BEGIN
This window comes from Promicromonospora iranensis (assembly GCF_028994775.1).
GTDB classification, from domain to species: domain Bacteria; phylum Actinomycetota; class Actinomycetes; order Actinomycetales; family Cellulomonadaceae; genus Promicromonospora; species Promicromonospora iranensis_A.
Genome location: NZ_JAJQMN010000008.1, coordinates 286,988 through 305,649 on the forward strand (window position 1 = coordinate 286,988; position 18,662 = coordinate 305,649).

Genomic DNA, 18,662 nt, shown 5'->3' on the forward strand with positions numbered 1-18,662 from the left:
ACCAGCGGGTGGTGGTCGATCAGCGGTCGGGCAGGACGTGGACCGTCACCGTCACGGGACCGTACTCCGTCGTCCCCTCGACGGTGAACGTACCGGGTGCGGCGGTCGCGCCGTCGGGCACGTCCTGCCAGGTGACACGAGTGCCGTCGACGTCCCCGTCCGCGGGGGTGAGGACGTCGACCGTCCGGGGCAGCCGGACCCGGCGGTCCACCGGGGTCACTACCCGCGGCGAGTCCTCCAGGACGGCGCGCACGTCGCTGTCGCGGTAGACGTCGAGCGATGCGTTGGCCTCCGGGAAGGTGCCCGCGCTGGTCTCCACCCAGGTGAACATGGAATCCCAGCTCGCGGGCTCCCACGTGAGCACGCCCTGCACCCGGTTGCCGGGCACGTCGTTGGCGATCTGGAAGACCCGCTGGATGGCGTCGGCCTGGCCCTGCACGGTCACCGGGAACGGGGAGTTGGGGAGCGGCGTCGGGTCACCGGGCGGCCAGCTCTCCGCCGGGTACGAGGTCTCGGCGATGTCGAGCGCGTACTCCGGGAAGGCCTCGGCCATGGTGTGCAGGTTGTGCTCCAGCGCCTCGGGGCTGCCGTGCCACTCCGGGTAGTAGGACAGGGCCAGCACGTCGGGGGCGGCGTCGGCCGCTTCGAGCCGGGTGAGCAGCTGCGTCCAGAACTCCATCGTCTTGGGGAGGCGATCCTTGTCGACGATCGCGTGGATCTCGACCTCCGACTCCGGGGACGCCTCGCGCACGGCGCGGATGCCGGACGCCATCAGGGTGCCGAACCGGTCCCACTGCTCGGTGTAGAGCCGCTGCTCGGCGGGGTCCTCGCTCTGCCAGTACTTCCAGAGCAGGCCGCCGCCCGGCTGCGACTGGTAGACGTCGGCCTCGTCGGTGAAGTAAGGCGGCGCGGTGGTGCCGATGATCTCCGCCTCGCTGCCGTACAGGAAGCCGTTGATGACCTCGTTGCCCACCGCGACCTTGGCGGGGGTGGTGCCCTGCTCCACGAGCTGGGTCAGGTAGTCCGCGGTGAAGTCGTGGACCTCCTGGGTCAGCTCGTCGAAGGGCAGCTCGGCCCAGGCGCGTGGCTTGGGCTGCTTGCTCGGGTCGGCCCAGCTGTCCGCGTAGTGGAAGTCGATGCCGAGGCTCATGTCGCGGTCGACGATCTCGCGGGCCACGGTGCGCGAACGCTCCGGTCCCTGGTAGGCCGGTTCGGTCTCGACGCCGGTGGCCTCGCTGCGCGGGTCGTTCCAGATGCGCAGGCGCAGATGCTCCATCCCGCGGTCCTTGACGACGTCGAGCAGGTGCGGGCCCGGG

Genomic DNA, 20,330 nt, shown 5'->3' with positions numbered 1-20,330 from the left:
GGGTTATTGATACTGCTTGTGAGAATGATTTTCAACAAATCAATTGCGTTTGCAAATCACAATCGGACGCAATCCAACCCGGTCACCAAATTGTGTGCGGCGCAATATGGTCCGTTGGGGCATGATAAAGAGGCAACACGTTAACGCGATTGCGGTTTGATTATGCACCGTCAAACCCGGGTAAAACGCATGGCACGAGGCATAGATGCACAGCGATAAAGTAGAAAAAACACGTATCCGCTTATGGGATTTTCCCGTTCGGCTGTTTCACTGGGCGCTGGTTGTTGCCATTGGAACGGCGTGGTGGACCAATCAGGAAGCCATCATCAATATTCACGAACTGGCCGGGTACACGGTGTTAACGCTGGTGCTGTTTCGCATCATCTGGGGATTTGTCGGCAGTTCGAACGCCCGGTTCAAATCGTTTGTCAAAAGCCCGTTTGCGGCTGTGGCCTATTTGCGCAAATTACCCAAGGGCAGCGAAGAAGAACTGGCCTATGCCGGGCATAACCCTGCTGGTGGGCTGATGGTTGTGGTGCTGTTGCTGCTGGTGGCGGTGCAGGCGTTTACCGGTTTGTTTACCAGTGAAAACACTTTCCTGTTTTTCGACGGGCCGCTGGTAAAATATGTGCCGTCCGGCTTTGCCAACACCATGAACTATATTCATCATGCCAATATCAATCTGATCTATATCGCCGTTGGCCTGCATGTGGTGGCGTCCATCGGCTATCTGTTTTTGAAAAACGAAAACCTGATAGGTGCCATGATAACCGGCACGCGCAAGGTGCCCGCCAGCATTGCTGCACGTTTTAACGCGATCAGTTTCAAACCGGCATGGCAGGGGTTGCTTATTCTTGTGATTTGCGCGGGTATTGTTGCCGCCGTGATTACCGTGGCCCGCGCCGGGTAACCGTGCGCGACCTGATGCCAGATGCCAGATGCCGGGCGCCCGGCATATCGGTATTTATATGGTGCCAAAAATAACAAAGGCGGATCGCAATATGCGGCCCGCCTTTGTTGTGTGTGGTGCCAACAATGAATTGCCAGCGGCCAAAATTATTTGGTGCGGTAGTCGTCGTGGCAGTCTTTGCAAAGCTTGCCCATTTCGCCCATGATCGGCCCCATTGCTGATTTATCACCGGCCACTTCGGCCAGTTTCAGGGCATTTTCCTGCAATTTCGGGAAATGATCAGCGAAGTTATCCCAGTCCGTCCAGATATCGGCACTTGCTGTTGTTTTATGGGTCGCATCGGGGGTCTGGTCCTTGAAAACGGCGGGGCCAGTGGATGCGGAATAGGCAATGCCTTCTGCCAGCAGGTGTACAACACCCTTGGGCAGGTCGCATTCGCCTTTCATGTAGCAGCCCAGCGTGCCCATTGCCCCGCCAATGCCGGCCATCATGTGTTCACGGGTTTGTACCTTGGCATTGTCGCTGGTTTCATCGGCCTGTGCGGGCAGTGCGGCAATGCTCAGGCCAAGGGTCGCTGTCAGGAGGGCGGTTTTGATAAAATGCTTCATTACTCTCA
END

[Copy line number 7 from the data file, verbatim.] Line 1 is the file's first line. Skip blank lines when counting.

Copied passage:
GGGTTATTGATACTGCTTGTGAGAATGATTTTCAACAAATCAATTGCGTTTGCAAATCACAATCGGACGCAATCCAACCCGGTCACCAAATTGTGTGCGGCGCAATATGGTCCGTTGGGGCATGATAAAGAGGCAACACGTTAACGCGATTGCGGTTTGATTATGCACCGTCAAACCCGGGTAAAACGCATGGCACGAGGCATAGATGCACAGCGATAAAGTAGAAAAAACACGTATCCGCTTATGGGATTTTCCCGTTCGGCTGTTTCACTGGGCGCTGGTTGTTGCCATTGGAACGGCGTGGTGGACCAATCAGGAAGCCATCATCAATATTCACGAACTGGCCGGGTACACGGTGTTAACGCTGGTGCTGTTTCGCATCATCTGGGGATTTGTCGGCAGTTCGAACGCCCGGTTCAAATCGTTTGTCAAAAGCCCGTTTGCGGCTGTGGCCTATTTGCGCAAATTACCCAAGGGCAGCGAAGAAGAACTGGCCTATGCCGGGCATAACCCTGCTGGTGGGCTGATGGTTGTGGTGCTGTTGCTGCTGGTGGCGGTGCAGGCGTTTACCGGTTTGTTTACCAGTGAAAACACTTTCCTGTTTTTCGACGGGCCGCTGGTAAAATATGTGCCGTCCGGCTTTGCCAACACCATGAACTATATTCATCATGCCAATATCAATCTGATCTATATCGCCGTTGGCCTGCATGTGGTGGCGTCCATCGGCTATCTGTTTTTGAAAAACGAAAACCTGATAGGTGCCATGATAACCGGCACGCGCAAGGTGCCCGCCAGCATTGCTGCACGTTTTAACGCGATCAGTTTCAAACCGGCATGGCAGGGGTTGCTTATTCTTGTGATTTGCGCGGGTATTGTTGCCGCCGTGATTACCGTGGCCCGCGCCGGGTAACCGTGCGCGACCTGATGCCAGATGCCAGATGCCGGGCGCCCGGCATATCGGTATTTATATGGTGCCAAAAATAACAAAGGCGGATCGCAATATGCGGCCCGCCTTTGTTGTGTGTGGTGCCAACAATGAATTGCCAGCGGCCAAAATTATTTGGTGCGGTAGTCGTCGTGGCAGTCTTTGCAAAGCTTGCCCATTTCGCCCATGATCGGCCCCATTGCTGATTTATCACCGGCCACTTCGGCCAGTTTCAGGGCATTTTCCTGCAATTTCGGGAAATGATCAGCGAAGTTATCCCAGTCCGTCCAGATATCGGCACTTGCTGTTGTTTTATGGGTCGCATCGGGGGTCTGGTCCTTGAAAACGGCGGGGCCAGTGGATGCGGAATAGGCAATGCCTTCTGCCAGCAGGTGTACAACACCCTTGGGCAGGTCGCATTCGCCTTTCATGTAGCAGCCCAGCGTGCCCATTGCCCCGCCAATGCCGGCCATCATGTGTTCACGGGTTTGTACCTTGGCATTGTCGCTGGTTTCATCGGCCTGTGCGGGCAGTGCGGCAATGCTCAGGCCAAGGGTCGCTGTCAGGAGGGCGGTTTTGATAAAATGCTTCATTACTCTCA